In this project, a 44m2 apartment in the Lavapiés neighbourhood of Madrid was refurbished for Niño de Elche, a Spanish musician and performer. We have employed four strategies:
I) Retaining as much of the preexisting elements as possible. All the floor tiles and the original wall tiles of the bathroom and kitchen have been preserved. None of the surface indentations or other irregularities have been hidden. 90% of the kitchen units have been kept; despite these having geometries and finishes that are often considered aesthetically undesirable according to contemporary hegemonic imaginaries, with imitation wood finishes, neo-Romantic handles and heterogeneous geometries, these were in good condition and perfectly reusable, including the refrigerator. Rather than throwing them out, these pieces were simply refreshed with a coat of paint, thus reducing the amount of rubble and waste generated by the refurbishment. The seemingly ‘ugliest’ part of the apartment – the kitchen – was converted into an objet de désir, a new and surprising sculptural element within the home.
II) Creating a large amount of storage space which would be flexible, low cost, and polyvalent. We constructed a system based on metal racks all around the perimeter of the apartment which support wooden shelves. These are complemented by boxes for vinyl records, brackets for speakers, wall hangers for guitars, and other auxiliary supports designed for this project, as well as a small storage space underneath the bed. Parallel to the shelves there is a rail on which various separate curtains hang, allowing for multiple configurations to hide or reveal the stored objects, and to be able to generate, if so desired, small ‘domestic stages’. The house can work as a figurative, multi-narrative space or as an abstract, apparently ‘mute’ space. The translucency of the curtains redraws the geometry of the original architecture. The storage units also serve as acoustic insulation.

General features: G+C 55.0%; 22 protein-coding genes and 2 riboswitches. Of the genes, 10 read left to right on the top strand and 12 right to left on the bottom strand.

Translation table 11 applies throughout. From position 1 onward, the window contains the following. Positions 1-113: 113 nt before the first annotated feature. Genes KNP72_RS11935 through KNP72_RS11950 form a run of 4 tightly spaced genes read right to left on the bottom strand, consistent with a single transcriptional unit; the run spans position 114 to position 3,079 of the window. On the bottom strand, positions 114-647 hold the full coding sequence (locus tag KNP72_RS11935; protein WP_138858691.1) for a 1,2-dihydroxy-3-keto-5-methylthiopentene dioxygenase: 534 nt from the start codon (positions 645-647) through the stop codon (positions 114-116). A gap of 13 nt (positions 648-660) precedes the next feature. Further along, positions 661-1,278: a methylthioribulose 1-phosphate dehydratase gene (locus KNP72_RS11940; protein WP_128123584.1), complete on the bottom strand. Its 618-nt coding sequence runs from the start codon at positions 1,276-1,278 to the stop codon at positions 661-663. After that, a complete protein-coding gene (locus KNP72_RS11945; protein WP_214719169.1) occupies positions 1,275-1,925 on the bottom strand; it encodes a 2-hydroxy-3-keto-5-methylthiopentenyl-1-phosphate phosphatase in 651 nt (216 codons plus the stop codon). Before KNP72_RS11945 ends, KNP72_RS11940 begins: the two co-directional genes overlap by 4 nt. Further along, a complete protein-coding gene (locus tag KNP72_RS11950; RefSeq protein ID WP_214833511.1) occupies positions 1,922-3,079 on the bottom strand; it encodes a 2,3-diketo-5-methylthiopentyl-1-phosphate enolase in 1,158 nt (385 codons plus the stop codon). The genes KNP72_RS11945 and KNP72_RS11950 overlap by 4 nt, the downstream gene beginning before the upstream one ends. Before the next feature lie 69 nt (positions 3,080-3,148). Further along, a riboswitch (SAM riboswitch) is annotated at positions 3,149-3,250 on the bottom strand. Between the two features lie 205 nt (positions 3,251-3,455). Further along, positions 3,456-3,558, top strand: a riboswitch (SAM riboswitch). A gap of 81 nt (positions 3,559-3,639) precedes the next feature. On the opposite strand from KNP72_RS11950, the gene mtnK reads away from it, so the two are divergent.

III) Allowing for changes in ambience using a multifaceted system of illumination. Several types of luminaries were created using everyday household objects, such as mop drainers, sieves, funnels and citrus juicers of various different colours. Each unit can be activated independently, much like a string of colour-changing lightbulbs. Amplified in different ways through the gloss and transparency of the silver-coloured material of the curtains, these luminaries generate a variety of interior atmospheres. Apparently mundane household objects create a new, transformable landscape. The home can be a place of solitude, peace and tranquility, or an erotic haven, a social, festive space, and so on.
IV) Enabling different usages through movable furniture. A table on wheels, with legs built from waste wood pieces, serves as a dining table or worktable. The sofa can be rolled from one spot to another and, by reconfiguring its cushions, used as a chaise longue to read on. Placed next to the bed, the two pieces of furniture transform into a social bed, and serve as a soft topography for different bodily positions. A screen can be lowered or raised from the ceiling, turning this topography into a small auditorium to watch video projections, or the living room into a multimedia studio. The whole living room-bedroom is thus a transformable space.
Architecture offers a system of multiple options, and it is the inhabitant who designs their home(s) according to the way they live their day-to-day life. The house is a multi-use platform, a moulting haven.